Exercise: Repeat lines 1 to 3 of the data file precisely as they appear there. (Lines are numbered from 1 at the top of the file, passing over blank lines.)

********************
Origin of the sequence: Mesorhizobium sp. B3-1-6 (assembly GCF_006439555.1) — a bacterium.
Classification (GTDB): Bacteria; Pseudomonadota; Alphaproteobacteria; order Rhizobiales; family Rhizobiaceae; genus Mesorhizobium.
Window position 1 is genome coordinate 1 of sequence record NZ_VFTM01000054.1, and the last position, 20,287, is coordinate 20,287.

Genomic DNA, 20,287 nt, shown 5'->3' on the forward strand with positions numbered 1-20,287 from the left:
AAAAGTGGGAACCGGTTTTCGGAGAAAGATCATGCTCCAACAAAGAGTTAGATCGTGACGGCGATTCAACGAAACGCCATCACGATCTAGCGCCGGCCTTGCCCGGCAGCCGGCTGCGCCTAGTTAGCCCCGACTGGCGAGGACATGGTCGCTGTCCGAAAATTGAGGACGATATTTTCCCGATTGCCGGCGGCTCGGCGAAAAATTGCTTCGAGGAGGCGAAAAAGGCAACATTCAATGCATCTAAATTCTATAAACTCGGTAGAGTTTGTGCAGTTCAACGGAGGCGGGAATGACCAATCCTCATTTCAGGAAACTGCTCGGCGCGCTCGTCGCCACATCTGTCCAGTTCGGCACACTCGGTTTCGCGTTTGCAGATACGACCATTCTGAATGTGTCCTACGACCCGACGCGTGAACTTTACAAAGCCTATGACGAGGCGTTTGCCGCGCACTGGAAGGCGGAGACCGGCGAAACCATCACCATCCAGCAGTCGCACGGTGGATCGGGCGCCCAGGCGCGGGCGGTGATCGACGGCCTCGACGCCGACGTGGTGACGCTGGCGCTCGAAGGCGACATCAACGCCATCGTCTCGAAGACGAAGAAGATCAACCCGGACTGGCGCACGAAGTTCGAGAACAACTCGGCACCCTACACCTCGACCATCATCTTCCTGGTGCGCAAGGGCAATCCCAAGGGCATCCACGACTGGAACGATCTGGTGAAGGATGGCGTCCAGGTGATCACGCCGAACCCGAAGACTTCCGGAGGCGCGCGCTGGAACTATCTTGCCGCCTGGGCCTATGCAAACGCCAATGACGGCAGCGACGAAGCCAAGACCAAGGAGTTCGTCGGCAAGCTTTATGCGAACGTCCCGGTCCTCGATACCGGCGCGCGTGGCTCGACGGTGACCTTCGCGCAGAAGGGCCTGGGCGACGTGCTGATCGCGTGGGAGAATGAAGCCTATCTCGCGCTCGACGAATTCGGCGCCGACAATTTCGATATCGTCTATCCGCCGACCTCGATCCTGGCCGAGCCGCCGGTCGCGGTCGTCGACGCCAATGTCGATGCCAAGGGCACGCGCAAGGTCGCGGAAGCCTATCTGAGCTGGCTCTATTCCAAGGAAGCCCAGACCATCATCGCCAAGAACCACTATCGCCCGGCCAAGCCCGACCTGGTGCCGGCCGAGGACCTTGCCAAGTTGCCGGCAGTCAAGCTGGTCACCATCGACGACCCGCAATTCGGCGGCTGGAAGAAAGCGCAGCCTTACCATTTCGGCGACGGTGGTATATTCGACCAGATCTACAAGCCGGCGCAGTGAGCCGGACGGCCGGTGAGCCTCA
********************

Origin of the sequence: Mesorhizobium sp. B3-1-6 (assembly GCF_006439555.1) — a bacterium.
Classification (GTDB): Bacteria; Pseudomonadota; Alphaproteobacteria; order Rhizobiales; family Rhizobiaceae; genus Mesorhizobium.
Window position 1 is genome coordinate 1 of sequence record NZ_VFTM01000054.1, and the last position, 20,287, is coordinate 20,287.